Can Weight Loss Cause Hair Problems?

Losing weight is almost always a positive decision for your health and appearance. Most people look attractive when they are at a healthy weight for their height, and there’s no quicker way to shut up your doctor than to get your BMI down.

However, there are times when weight loss can have negative temporary effects, especially on our hair.

When Does Weight Loss Cause Hair Loss?

Healthy and sustainable weight loss – that which is due to a healthy restriction of calories under the direction of your physician – is the only safe way to lose weight while still maintaining your overall health.

However, if you restrict your calories too much or fail to focus on nutrition, you can deal with many side effects including hair loss.

In most cases of severe caloric restriction, hair loss does not happen right away. Telogen effluvium usually begins three months after the stress or lack of nutrients. This can be confusing to people as they may never connect the hair loss with the factor that causes it. This delay is due to the way the hair cycle operates.

Hair goes through several phases. When hair stops growing, in the telogen or resting phase, it takes about three months before it begins to shed.

Once hair begins to shed, this can last for several months, even if the person has resumed a diet with enough nutrition to support hair growth.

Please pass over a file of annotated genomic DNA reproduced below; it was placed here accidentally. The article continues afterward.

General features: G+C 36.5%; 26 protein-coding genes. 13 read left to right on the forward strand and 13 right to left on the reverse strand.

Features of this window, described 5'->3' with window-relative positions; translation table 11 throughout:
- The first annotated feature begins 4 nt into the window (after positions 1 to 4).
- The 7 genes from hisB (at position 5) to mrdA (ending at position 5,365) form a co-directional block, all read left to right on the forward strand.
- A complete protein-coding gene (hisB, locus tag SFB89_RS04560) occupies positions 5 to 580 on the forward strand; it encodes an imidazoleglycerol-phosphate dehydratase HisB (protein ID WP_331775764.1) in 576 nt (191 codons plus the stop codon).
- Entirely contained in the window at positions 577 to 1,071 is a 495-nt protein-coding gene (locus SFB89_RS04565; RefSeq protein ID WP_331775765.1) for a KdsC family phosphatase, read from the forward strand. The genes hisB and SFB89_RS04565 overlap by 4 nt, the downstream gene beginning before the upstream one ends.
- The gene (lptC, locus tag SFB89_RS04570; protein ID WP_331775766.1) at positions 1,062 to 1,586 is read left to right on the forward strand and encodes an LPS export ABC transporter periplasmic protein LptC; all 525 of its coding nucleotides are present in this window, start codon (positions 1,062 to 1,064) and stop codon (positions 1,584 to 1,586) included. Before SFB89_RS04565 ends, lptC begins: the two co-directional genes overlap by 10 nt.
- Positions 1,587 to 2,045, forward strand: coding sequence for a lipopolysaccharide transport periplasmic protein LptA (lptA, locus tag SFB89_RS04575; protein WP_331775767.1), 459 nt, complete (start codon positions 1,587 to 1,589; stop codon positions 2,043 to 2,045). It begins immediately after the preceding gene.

Within a year, most people have regrown their lost hair and have a normal healthy appearance again. Most people never go completely bald from this disorder, although they may have noticeably thinner hair for several months.

When we are under stress or not getting enough nutrients (including times when we’re “dieting”) our bodies respond by shutting down unnecessary functions, including hair growth.

There are several deficiencies that have been found to be especially likely to contribute to anorexia hair loss. Protein and calorie malnutrition both commonly cause hair loss in women, but these deficiencies are rare in the modern developed world.

When a person’s body is malnourished, such as during an eating disorder, the protein stores in their body become depleted. When this occurs, the body has to make sure that it takes care of essential functions (such as organ function and retaining muscle tissue) above all else.

Our hair, which is made up of a protein called keratin, is not as essential to our body’s functioning. So, hair growth stops so the body can focus on keeping that person alive.

Additionally, many people suffer from deficiencies of trace nutrients such as iron, zinc, B vitamins, and certain amino acids. Many researchers believe that these deficiencies are a major cause of telogen effluvium in the modern world.